Gareth Jenkins, one of our tenant farmers at Mottisfont arrived on the slope with his large livestock trailer and tractor and backed it into position by the corral.  We set up side hurdles to prevent escape, opened the corral gate and…..nothing. Not one animal moved and tumbleweed drifted by.  Hmmm.  I had thought getting them in the corral would be the hard bit, had somehow envisaged that they would from there flow smoothly into the trailer like a woolly stream….as usual I was wrong.  A bucket of nuts did little to lure them into the trailer and I realised that apart from the odd sick one who has come back to Mottisfont for TLC, the flock have not left Stockbridge in the two years they have been here and so they had no idea what the trailer held in store for them. Finally, with my promises of lush Mottisfont grass and both Gareth and I shooing and pushing their fat behinds, we got them all squidged into the trailer looking very out of place and befuddled, with a lot of loud complaining going on.

Walter and i having a chat about what was about to happen.  It did nothing to reassure them.

Back at Mottisfont I had a pen set up in their holiday field and when Gareth arrived with them we opened the trailer into the pen – I stood back expecting bodies to fly out like jumping beans but the first two that ran out stopped dead and threw their heads down and started gobbling the grass straight away – much to the annoyance of the rest of the flock who backed up behind them, unable to get out and making lots of sheep noises that I interpreted as ‘Oi! Get out the way! Move along!’   I then watched in amusement as the tide of fat sheep finally broke though the barrier of the first two animals and they all poured out in a rather undignified manner, into the pen.

Holding pen and vaccination pen set up and ready to go

For the next few hours Ryan, Alan our volunteer and I went through the laborious process of the annual vaccination and worming of the flock in order to keep them in good health – not that they are ever grateful!  Each sheep had to be manhandled into the handling pen and held still by one or two people whilst I injected the vaccination into their skin, dosed them with wormer and gave them once over health check.  Given that they weigh in at around 70kg, and did not enjoy being stuck with a needle, we were all rather stiff and achy by the time we nearly finished.  Each sheep got sprayed with a purple mark to show that it had been treated and I got a bit bored of doing tick marks and started being more creative.  Walter the lone male got a crown (King of the Flock), one got a festive holly leaf, another a sail boat and so on as the ideas took us.  I also consider it a security measure as no one is going to try sheep rustling animals with such individual markings as these!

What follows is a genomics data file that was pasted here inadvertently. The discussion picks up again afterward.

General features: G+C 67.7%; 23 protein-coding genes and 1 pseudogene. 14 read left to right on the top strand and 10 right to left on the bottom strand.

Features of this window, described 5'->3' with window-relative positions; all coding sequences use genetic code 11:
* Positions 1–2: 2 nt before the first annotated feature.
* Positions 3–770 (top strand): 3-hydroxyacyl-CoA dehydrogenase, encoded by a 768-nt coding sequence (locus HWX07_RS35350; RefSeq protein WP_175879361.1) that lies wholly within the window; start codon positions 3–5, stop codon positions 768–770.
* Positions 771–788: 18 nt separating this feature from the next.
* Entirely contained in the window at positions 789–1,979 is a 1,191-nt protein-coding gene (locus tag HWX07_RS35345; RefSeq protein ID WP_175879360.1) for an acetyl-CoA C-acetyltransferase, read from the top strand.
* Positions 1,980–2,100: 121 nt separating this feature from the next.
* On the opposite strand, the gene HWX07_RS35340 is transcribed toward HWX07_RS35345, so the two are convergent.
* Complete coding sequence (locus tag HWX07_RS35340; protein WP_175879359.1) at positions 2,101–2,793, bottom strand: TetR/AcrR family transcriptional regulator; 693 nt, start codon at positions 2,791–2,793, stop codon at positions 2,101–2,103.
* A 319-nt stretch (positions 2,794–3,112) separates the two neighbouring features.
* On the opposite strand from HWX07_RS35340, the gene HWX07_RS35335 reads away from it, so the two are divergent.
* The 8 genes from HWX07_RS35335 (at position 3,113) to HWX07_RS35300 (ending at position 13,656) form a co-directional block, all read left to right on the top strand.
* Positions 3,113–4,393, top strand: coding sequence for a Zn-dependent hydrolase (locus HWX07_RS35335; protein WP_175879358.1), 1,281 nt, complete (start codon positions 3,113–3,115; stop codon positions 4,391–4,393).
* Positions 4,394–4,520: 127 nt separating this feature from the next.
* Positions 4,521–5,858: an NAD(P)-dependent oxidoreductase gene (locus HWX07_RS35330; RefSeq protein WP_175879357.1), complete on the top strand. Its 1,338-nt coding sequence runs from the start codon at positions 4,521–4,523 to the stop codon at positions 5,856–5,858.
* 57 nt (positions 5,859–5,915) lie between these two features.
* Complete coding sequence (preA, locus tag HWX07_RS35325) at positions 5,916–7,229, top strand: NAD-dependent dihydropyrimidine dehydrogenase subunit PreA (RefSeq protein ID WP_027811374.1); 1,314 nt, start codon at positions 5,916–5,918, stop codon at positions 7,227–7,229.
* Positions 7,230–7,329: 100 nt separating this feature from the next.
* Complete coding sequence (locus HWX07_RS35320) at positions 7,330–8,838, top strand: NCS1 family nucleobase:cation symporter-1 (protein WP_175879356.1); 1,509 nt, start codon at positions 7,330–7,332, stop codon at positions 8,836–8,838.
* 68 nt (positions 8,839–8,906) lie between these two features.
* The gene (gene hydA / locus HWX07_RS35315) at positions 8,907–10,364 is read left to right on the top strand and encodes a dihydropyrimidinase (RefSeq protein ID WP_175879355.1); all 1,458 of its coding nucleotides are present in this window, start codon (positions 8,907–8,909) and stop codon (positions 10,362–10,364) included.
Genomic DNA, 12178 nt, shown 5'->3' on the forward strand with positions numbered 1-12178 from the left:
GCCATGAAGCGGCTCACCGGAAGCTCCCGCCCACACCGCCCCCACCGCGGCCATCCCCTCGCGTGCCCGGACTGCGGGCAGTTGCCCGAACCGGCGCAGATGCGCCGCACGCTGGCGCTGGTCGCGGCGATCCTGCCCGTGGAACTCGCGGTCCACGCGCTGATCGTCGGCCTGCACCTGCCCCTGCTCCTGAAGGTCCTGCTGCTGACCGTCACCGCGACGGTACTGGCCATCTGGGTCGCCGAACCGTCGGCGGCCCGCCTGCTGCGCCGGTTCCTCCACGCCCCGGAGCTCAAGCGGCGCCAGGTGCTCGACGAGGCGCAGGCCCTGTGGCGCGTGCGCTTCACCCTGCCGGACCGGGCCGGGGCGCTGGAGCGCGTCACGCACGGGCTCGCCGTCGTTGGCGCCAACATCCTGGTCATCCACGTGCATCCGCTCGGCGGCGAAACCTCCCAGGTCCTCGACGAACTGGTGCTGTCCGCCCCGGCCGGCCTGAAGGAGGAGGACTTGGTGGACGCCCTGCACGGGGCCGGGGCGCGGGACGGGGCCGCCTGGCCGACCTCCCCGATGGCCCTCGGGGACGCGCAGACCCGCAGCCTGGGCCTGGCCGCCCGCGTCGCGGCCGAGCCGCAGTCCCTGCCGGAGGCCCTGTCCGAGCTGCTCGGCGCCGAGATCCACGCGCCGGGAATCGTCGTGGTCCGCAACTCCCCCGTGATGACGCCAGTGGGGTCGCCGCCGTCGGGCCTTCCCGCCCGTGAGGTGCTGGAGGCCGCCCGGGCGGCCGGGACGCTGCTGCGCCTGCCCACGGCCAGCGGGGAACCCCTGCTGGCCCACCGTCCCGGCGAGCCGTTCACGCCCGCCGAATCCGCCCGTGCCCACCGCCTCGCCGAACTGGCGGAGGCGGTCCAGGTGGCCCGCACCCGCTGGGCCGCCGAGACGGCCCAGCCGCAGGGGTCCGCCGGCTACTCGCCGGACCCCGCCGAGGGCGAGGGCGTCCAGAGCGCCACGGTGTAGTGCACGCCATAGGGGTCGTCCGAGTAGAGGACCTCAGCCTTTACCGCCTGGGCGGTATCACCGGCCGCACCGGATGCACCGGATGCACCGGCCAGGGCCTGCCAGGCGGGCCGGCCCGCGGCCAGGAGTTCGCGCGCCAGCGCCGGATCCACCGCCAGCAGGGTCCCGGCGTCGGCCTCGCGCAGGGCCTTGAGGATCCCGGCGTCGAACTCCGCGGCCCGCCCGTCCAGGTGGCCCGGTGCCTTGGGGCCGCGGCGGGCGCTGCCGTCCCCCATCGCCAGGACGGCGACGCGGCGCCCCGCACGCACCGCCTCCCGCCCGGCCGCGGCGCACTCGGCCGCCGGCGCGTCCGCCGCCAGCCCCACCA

Showing off their tattoo's - Walter and his Crown

Just as we had almost finished, one of the last two sheep in the pen decided that she was not having any of it and after giving us a cool look, turned and leapt over the hurdles to freedom.  Arrrgh!  Resisting the urge to throttle them all, I went for the nut bucket and threw some around the field, luring our escapee close enough for me to then leap on.  In the ensuing tussle of being dragged around by a fat sheep that wanted to travel I got a smash to the nose and though I managed to keep hold of her, by the time Ryan and Alan were able to run and grab her off me I had a healthy stream of blood flowing from my nostrils – just another day working with the sheep!  Still whilst I mopped up the guys got her vaccinated and wormed and released and finally, the whole flock were done for another year.  We cleared the pen away and left them all to enjoy the new lush grass in their holiday field while we went for a well-deserved cup of tea and a bag of frozen peas.